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Finding the Forest in the Trees: The Challenge of Combining Diverse Environmental Data BOX 8.6 Metadata in an Interdisciplinary Context A chronic problem with metadata is the reluctance of researchers to allow their data sets to be freely used by others. Good metadata, of course, are designed to allow this very thing to happen. Therefore, some mechanism needs to be established that encourages the free sharing of data. The H.J. Andrews Experimental Forest LTER study provides an interesting example of how a mechanism for sharing data across discipline boundaries developed on its own. The project started out as a series of related, but independent studies. As the study progressed, however, individual researchers began to realize that they needed data from other projects carried out at the site. As their need for other data increased, the individual scientists began to recognize that they had to make an effort to allow their data to be used by, and made useful to, their associates. This led to greater emphasis on adequately documenting their data sets. of data sets potentially useful in interfacing applications. For researchers to make effective use of this variety, they require a means of identifying, evaluating, accessing, and retrieving relevant data. Metadata play a key role in providing the information necessary for these steps. At present, some of this information is available through a combination of publications (e.g., newsletters and catalogs from CDIAC and the National Geophysical Data Center) and on-line data directories. These avenues are suited to providing summary descriptions of available data sets. However, it will be a challenge to furnish researchers with an efficient source of information about all available relevant data without requiring them to search numerous catalogs and directories. The traditional approach to metadata, in which they are considered as information separate from the data themselves, will not meet the challenges just described. The committee found agreement among a large segment of the data management specialists it consulted that a new conceptual model of metadata is required in which metadata are somehow integral to the data themselves. There was equally wide agreement, however, that no quick fixes to this problem are readily apparent. The committee recommends that the production of detailed metadata be a mandatory requirement of every study whose data might be used for interdisciplinary research. Metadata should be treated with the seriousness of a peer-reviewed publication and should include, at a minimum, a description of the data themselves, the study design and data collection protocols, any quality control procedures, any preliminary processing, derivation, extrapolation, or estimation procedures, the use of professional judgment, quirks or peculiarities in the data, and an assessment of features of the data that would constrain their use for certain purposes.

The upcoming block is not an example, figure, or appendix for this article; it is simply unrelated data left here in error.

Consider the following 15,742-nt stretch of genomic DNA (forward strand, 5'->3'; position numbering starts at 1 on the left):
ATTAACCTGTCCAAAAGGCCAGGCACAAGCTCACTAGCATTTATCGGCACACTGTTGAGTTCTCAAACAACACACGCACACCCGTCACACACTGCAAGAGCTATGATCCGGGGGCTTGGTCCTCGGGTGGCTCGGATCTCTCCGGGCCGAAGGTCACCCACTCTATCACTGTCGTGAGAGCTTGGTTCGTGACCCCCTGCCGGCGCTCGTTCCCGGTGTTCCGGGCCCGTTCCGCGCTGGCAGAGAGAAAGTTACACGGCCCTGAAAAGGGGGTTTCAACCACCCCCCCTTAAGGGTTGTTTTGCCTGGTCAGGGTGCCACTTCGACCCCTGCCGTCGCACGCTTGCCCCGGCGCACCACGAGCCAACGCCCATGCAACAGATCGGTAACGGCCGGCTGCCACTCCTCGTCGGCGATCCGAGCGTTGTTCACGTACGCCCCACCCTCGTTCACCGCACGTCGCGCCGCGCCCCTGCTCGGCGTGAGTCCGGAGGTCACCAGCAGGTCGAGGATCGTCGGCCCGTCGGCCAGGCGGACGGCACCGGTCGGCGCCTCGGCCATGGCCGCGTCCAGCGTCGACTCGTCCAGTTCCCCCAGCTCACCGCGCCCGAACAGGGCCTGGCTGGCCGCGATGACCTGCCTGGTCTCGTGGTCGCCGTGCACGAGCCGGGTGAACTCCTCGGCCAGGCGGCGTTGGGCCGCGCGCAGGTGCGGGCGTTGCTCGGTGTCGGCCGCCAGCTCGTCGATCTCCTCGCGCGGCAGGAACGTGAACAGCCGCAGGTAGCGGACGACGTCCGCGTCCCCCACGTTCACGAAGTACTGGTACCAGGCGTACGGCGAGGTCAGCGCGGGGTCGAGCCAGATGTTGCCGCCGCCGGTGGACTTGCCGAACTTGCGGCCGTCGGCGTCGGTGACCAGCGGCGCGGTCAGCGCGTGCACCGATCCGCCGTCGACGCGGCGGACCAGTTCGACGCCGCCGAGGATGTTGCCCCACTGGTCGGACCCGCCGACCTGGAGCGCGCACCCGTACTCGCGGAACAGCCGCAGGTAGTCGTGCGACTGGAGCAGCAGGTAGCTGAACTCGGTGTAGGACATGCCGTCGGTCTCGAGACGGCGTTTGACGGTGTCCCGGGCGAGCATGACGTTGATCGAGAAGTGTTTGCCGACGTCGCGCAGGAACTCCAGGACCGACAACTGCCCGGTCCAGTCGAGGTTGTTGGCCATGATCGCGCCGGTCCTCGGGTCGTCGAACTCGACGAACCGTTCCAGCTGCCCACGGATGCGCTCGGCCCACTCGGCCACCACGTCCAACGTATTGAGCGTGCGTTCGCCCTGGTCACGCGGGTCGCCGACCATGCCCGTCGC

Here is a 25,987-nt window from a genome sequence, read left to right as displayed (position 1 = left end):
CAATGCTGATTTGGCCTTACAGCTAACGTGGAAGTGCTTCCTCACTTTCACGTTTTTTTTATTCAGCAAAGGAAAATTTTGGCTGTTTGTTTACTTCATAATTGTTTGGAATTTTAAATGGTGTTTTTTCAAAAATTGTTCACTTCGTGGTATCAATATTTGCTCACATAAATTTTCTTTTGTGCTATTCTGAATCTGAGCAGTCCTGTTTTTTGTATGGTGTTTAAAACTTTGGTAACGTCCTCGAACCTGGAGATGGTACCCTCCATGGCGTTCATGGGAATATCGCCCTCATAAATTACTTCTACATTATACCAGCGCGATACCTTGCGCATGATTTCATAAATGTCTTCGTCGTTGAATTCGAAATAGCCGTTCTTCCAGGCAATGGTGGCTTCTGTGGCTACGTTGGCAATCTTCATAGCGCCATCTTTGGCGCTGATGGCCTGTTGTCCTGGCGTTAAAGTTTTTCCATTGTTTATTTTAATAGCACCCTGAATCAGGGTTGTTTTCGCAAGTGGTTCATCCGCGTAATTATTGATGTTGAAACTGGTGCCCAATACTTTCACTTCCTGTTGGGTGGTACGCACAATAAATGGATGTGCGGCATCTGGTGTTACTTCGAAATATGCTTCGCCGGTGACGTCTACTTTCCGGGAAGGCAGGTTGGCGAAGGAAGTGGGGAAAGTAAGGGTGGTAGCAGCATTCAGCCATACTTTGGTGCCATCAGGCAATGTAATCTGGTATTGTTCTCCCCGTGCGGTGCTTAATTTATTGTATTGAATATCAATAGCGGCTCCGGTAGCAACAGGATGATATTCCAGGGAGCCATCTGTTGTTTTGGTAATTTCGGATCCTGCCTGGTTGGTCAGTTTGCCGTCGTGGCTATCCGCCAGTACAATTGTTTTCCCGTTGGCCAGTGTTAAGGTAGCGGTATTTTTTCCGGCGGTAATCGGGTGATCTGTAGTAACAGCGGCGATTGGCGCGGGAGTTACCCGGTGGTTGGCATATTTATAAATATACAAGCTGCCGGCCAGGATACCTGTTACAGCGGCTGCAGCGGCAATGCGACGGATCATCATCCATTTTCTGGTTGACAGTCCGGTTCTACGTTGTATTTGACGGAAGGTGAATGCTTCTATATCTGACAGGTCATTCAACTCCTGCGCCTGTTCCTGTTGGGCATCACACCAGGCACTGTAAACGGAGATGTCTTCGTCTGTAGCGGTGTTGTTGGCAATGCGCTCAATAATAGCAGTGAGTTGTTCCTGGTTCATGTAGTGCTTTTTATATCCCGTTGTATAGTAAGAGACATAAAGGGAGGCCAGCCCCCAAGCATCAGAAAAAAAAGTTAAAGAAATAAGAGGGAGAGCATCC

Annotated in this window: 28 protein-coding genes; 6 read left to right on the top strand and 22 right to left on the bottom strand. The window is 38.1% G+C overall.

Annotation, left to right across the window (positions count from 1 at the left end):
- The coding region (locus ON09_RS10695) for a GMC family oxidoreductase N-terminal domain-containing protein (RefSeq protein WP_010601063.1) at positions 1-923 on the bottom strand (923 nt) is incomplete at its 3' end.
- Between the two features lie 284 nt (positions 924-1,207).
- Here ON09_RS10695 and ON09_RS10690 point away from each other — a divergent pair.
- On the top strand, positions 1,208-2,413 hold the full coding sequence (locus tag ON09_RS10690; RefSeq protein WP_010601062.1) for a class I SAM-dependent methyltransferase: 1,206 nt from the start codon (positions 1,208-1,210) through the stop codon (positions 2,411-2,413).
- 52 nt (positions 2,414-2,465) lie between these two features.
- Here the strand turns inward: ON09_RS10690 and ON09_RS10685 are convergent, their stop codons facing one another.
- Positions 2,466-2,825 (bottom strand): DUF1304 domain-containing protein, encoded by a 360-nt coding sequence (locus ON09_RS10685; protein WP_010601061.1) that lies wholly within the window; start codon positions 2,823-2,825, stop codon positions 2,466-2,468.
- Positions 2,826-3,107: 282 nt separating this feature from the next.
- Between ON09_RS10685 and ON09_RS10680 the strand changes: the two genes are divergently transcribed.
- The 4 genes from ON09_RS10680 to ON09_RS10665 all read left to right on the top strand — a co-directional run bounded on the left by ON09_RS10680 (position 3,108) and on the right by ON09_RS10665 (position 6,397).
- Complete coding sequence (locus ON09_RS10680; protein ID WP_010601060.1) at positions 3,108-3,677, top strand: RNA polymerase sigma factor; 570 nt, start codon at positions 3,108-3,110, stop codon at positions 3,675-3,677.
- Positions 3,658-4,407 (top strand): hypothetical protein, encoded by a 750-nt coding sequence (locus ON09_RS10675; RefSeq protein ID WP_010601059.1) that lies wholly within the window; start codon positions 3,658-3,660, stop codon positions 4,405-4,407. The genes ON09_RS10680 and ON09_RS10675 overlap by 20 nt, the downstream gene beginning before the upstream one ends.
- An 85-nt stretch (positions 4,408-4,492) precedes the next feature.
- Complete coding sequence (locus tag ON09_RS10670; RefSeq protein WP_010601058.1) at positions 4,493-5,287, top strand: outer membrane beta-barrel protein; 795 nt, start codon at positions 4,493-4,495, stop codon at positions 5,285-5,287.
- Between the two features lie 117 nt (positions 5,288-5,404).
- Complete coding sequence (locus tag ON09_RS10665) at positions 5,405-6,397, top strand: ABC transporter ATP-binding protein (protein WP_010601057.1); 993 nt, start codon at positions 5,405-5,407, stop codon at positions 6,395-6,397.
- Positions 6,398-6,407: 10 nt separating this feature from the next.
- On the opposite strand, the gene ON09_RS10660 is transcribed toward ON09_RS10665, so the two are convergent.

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Finding the Forest in the Trees: The Challenge of Combining Diverse Environmental Data Retracing Data Paths As described above, all data sets reflect a particular set of users' needs and perspectives, which are not necessarily applicable to all situations. Interfacing ecological and geophysical data can therefore require that they be reformatted, resummarized, reclassified, or otherwise adjusted. For example, in the Sahel study, remote sensing and ground-based precipitation data were combined to develop an overall picture of rainfall throughout the study area. In many cases, this can involve backtracking down the data path to an earlier version of the data and then proceeding from there along an alternate path (Figure 8.3). The ability to perform this kind of backtracking requires that detailed information be available about the prior processing steps that were used to create the data set(s) being retrieved for interfacing. Sometimes this can be accomplished with thorough metadata. However, when a large user community is simultaneously using, updating, and modifying a considerable number of data sets (as in the FIFE study), stand-alone documentation is not adequate. FIGURE 8.3 Schematic representation of how data interfacing can involve data processing steps that would not be needed if data were being analyzed independently. For each unique data set, this different data processing can require back-tracking along the data to different points.